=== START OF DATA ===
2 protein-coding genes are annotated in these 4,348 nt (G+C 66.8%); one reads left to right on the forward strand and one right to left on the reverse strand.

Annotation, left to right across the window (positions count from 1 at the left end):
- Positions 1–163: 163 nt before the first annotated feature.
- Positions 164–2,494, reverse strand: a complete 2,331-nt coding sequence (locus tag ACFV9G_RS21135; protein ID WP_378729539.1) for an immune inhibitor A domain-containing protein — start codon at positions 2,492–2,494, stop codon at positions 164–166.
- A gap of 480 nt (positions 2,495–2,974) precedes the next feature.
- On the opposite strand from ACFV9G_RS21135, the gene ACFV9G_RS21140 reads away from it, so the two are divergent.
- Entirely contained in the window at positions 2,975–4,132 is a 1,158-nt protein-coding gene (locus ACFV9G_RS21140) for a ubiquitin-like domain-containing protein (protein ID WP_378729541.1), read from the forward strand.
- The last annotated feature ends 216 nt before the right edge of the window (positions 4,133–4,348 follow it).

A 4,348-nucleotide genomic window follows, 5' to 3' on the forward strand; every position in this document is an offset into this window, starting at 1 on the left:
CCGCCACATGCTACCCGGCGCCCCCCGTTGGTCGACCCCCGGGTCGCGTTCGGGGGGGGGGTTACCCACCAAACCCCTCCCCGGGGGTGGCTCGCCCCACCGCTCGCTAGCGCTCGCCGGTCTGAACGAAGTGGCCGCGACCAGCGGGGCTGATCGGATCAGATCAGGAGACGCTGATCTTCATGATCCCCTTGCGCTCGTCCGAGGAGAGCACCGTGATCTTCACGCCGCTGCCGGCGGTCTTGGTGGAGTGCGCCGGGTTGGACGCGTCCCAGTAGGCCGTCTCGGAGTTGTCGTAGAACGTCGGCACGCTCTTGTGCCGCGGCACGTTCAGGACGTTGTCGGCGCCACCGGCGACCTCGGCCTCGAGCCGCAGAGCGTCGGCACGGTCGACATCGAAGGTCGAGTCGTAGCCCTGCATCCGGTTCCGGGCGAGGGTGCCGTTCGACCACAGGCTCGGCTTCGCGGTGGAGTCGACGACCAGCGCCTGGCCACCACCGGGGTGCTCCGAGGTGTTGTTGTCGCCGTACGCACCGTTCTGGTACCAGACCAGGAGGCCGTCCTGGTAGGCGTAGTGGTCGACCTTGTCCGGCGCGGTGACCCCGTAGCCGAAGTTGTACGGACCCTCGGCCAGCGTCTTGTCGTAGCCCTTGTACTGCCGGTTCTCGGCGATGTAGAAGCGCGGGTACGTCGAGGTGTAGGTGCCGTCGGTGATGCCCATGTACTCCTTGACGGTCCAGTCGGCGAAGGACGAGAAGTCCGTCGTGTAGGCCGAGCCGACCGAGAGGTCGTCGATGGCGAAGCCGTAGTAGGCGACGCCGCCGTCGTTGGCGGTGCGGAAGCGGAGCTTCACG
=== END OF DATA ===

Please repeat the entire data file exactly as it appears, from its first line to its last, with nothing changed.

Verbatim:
2 protein-coding genes are annotated in these 4,348 nt (G+C 66.8%); one reads left to right on the forward strand and one right to left on the reverse strand.

Annotation, left to right across the window (positions count from 1 at the left end):
- Positions 1–163: 163 nt before the first annotated feature.
- Positions 164–2,494, reverse strand: a complete 2,331-nt coding sequence (locus tag ACFV9G_RS21135; protein ID WP_378729539.1) for an immune inhibitor A domain-containing protein — start codon at positions 2,492–2,494, stop codon at positions 164–166.
- A gap of 480 nt (positions 2,495–2,974) precedes the next feature.
- On the opposite strand from ACFV9G_RS21135, the gene ACFV9G_RS21140 reads away from it, so the two are divergent.
- Entirely contained in the window at positions 2,975–4,132 is a 1,158-nt protein-coding gene (locus ACFV9G_RS21140) for a ubiquitin-like domain-containing protein (protein ID WP_378729541.1), read from the forward strand.
- The last annotated feature ends 216 nt before the right edge of the window (positions 4,133–4,348 follow it).

A 4,348-nucleotide genomic window follows, 5' to 3' on the forward strand; every position in this document is an offset into this window, starting at 1 on the left:
CCGCCACATGCTACCCGGCGCCCCCCGTTGGTCGACCCCCGGGTCGCGTTCGGGGGGGGGGTTACCCACCAAACCCCTCCCCGGGGGTGGCTCGCCCCACCGCTCGCTAGCGCTCGCCGGTCTGAACGAAGTGGCCGCGACCAGCGGGGCTGATCGGATCAGATCAGGAGACGCTGATCTTCATGATCCCCTTGCGCTCGTCCGAGGAGAGCACCGTGATCTTCACGCCGCTGCCGGCGGTCTTGGTGGAGTGCGCCGGGTTGGACGCGTCCCAGTAGGCCGTCTCGGAGTTGTCGTAGAACGTCGGCACGCTCTTGTGCCGCGGCACGTTCAGGACGTTGTCGGCGCCACCGGCGACCTCGGCCTCGAGCCGCAGAGCGTCGGCACGGTCGACATCGAAGGTCGAGTCGTAGCCCTGCATCCGGTTCCGGGCGAGGGTGCCGTTCGACCACAGGCTCGGCTTCGCGGTGGAGTCGACGACCAGCGCCTGGCCACCACCGGGGTGCTCCGAGGTGTTGTTGTCGCCGTACGCACCGTTCTGGTACCAGACCAGGAGGCCGTCCTGGTAGGCGTAGTGGTCGACCTTGTCCGGCGCGGTGACCCCGTAGCCGAAGTTGTACGGACCCTCGGCCAGCGTCTTGTCGTAGCCCTTGTACTGCCGGTTCTCGGCGATGTAGAAGCGCGGGTACGTCGAGGTGTAGGTGCCGTCGGTGATGCCCATGTACTCCTTGACGGTCCAGTCGGCGAAGGACGAGAAGTCCGTCGTGTAGGCCGAGCCGACCGAGAGGTCGTCGATGGCGAAGCCGTAGTAGGCGACGCCGCCGTCGTTGGCGGTGCGGAAGCGGAGCTTCACG